Are you an undergraduate, the costs to study in Germany is quite different from that of a Postgraduate student, etc. Although you can study for free at any public German universities as an undergraduate, there is a charge per semester for enrollment, confirmation and administration. This is typically no more than €300 (~US$320) per semester, however, the prices varies depending on the university you’re enrolled in.
There may be an additional charge to purchase a “Semesterticket”, which covers public transport expenses for six months – the price varies depending upon which Semesterticket option you choose. Now, if you decided to exceed the standard period of study by more than four semesters, you may also face a long-term fee charge, which could be as much as €500 (~US$540) per semester in the institution you selected and you’re enrolled in.
However, the good news is that almost all universities in Germany are public. Private institutions are usually dependent on tuition fees for their funding (though some also receive support from foundations), and set their own fees, which can be anything up to €20,000 a year (~US$21,560).
According to the Federal Student Financial Aid Program (BAföG: Bundesausbildungsförderungsgesetz), the Federal Student Financial Aid Program can be used by both German nationals and EU students, as well as some foreigners under select conditions.
Generally, this aid is available to students who are under 30 years old (under 35 if you’re studying for a master’s degree), but exceptions can be made depending on circumstance. The BAföG is usually split in two, with 50% taking the form of a state grant and the other half being an interest-free loan that must be paid back in instalments when the maximum period of assistance expires.
Master’s and postgraduate costs to study in Germany
Taking the next step is answering this question. How much does it cost to study a Masters and Postgraduate Degree program in Germany?
Please take note that master’s degrees at German universities are usually free if they are classed as “consecutive” – i.e. following directly on from a related bachelor’s degree which is previously gained in Germany. Again, there is a small charge per semester for enrollment, confirmation and administration, plus a Semesterticket.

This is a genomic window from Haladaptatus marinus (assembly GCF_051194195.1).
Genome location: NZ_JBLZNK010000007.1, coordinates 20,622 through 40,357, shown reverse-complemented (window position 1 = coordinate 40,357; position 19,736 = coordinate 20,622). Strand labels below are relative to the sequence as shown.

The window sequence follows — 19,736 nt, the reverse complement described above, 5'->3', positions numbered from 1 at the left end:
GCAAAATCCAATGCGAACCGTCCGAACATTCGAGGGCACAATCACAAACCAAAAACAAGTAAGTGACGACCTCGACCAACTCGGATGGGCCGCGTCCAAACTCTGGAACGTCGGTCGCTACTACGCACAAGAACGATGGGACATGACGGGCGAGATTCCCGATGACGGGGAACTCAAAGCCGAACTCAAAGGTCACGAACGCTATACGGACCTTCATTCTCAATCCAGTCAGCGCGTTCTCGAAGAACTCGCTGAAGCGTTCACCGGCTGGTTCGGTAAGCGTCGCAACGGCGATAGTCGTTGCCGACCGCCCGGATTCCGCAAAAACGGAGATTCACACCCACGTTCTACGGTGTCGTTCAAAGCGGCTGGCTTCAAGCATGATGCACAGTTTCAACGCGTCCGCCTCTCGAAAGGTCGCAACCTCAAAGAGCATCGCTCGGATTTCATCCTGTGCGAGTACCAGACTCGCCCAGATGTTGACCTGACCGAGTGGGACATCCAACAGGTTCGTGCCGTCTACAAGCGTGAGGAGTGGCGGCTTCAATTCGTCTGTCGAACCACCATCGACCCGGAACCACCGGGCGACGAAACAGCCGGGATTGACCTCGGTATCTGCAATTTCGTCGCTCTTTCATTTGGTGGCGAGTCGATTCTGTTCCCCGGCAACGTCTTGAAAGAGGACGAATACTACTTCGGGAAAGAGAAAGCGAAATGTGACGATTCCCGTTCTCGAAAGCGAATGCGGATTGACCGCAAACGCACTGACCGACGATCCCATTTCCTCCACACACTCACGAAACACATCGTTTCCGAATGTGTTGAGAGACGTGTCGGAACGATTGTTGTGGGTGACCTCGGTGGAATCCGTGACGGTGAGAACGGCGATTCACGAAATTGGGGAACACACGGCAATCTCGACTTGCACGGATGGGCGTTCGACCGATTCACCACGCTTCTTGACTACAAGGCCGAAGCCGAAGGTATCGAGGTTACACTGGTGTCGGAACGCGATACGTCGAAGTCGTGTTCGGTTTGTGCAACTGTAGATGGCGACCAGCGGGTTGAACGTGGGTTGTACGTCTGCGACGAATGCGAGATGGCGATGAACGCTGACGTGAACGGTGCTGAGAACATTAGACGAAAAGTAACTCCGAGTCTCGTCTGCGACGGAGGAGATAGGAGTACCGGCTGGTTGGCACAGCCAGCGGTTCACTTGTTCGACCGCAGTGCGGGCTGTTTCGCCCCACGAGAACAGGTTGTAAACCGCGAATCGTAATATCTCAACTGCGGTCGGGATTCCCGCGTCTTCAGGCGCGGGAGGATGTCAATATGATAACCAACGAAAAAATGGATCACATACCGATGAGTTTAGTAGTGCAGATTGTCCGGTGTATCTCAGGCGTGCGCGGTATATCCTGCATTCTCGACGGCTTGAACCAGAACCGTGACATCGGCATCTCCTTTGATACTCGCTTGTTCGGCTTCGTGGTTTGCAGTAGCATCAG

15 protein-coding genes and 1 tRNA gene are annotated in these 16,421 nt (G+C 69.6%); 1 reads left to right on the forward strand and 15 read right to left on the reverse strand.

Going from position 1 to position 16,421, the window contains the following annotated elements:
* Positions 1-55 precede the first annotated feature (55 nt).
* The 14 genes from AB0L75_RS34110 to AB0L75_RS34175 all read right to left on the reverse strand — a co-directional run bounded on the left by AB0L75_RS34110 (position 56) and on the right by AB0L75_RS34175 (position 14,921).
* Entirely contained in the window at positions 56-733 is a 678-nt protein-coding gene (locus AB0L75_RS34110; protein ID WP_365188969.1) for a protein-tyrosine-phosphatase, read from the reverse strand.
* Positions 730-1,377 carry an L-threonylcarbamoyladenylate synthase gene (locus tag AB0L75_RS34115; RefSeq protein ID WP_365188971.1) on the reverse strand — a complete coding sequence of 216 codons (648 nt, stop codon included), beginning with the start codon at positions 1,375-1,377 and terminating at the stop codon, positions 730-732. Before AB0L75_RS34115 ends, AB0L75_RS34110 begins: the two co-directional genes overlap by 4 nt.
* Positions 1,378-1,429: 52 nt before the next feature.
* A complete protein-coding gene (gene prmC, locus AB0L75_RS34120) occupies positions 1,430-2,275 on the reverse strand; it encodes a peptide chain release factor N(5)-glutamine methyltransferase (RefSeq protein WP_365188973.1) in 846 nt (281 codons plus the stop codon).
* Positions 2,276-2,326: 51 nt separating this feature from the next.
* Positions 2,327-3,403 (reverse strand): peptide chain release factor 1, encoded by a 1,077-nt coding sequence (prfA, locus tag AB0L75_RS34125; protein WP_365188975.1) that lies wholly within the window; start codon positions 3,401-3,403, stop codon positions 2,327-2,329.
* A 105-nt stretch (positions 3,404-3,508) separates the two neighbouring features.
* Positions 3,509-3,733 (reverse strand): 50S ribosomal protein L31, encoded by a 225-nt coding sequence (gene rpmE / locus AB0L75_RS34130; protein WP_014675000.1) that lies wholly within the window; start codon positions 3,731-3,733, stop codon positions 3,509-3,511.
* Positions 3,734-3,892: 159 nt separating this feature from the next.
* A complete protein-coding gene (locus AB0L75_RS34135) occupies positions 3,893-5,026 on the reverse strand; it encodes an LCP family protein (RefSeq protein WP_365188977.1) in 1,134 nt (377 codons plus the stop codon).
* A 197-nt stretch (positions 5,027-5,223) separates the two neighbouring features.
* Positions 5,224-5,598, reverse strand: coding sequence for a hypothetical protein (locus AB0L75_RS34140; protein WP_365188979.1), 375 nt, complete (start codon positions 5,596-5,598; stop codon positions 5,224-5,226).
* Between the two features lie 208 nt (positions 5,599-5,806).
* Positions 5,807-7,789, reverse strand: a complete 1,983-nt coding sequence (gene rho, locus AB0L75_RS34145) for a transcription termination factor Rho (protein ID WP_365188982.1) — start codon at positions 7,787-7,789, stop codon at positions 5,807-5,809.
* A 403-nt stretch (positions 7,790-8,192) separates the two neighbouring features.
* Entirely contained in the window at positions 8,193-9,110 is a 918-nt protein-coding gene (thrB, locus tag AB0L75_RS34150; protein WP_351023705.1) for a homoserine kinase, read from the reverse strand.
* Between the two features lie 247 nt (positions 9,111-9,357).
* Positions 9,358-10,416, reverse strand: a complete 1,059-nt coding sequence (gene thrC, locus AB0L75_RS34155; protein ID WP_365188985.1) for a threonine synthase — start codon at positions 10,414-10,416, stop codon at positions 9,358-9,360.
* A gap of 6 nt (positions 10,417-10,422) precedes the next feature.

Please take note that tuition fees for “non-consecutive” master’s degrees, for those who have gained their bachelor’s degree elsewhere in the world, vary between universities and may be around €5,000 (~US$5,400) per year at public institutions and up to €30,000 (~US$32,410) at private German universities.
For example, One of the country’s (Germany) top-ranked institution, the Ruprecht-Karls-Universität Heidelberg, lists fees for non-consecutive master’s degrees ranging from €2,500 (US$2,700) per semester for a Master of Arts in American Studies up to €7,000 (US$7,560) per semester for a Master of Science in Health Economics.
At PhD level, you should take note that the tuition is once again free at all universities in Germany. or it usually is free for the first six semesters at least. As at all levels of study, PhD students are fully required to make a semester contribution of no more than €300 for administration and other costs.
For more details on studying a PhD in Germany, please Click here to read.
Scholarships to study in Germany
Here comes the best part about studying in Germany, and it’s their scholarship program, which has basically helped millions of international students study in the country almost for free. The German Academic Exchange Service, which is also known as the DAAD (Deutscher Akademischer Austausch Dienst), provides support for German and international students to gain funding to live and study in Germany for free or at a more affordable cost than the usual costs.
DAAD scholarships to study in Germany are offered to German and international students of all levels, as well as academics and researchers.
If you want more information on scholarships to study in Germany, PLEASE CLICK HERE